“Our public schools have educators and parents hungry to innovate new ways to reach their students. The reforms we are seeing through the PROSE program would have been unthinkable in a district school just a year or two ago, especially at this scale. We are unlocking new teaching practices that we can learn from and bring to more and more students across the City,” said Mayor Bill de Blasio.

“These PROSE schools are offering innovation with a purpose that best serves their school community,” said Schools Chancellor Carmen Fariña. “I am encouraged by the creative and impactful changes schools across the City are already making with this program and I look forward to seeing how the 64 new PROSE schools will serve their students and families while giving pedagogues an opportunity to innovate and improve academic outcomes.”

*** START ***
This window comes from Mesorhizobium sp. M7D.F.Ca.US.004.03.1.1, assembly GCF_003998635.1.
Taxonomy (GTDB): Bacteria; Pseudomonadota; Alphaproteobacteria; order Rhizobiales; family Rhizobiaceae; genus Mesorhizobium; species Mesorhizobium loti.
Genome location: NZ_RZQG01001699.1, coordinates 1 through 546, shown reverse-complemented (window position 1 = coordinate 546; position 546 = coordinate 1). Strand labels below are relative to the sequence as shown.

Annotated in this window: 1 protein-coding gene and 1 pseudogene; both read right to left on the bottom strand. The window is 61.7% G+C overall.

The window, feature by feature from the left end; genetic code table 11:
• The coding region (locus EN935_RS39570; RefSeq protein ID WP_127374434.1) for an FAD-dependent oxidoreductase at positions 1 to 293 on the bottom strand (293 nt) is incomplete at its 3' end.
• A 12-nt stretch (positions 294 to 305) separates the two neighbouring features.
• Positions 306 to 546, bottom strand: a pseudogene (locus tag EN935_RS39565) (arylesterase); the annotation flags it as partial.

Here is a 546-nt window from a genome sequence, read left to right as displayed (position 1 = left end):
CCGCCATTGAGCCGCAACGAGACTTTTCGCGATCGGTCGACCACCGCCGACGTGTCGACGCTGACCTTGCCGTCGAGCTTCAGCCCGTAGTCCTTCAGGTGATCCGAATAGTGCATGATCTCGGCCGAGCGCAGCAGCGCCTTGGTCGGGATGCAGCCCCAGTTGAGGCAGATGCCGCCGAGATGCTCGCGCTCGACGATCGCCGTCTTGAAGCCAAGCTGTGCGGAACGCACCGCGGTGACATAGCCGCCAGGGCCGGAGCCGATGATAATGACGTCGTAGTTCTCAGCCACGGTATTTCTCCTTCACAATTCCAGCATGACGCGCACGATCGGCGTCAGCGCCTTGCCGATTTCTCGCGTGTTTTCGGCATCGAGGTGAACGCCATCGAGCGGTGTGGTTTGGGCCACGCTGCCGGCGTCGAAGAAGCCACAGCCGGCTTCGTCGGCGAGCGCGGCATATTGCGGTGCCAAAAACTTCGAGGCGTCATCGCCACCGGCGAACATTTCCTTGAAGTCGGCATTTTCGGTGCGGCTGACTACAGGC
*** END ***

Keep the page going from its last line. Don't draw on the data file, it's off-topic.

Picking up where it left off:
“We are doubling the size of the PROSE program today, which shows the excitement that teachers, administrators, and school staff have in being given the freedom to come up with their own ideas on how to best improve their schools,” said Michael Mulgrew, president of the United Federation of Teachers. “We are seeing schools develop innovative schedules to better use the most precious resource in a school day – time. We are seeing schools like Petrides take a page from universities by wanting a teacher's workday to include ‘office hours,’ a chance for teachers to meet individually or with small groups of students at the start of school. We are seeing schools find solutions that work for their students. As a teacher, I would have loved this kind of flexibility. With the UFT and the Department of Education working together in this way, we can move education in New York City, and be a model for the rest of the country.”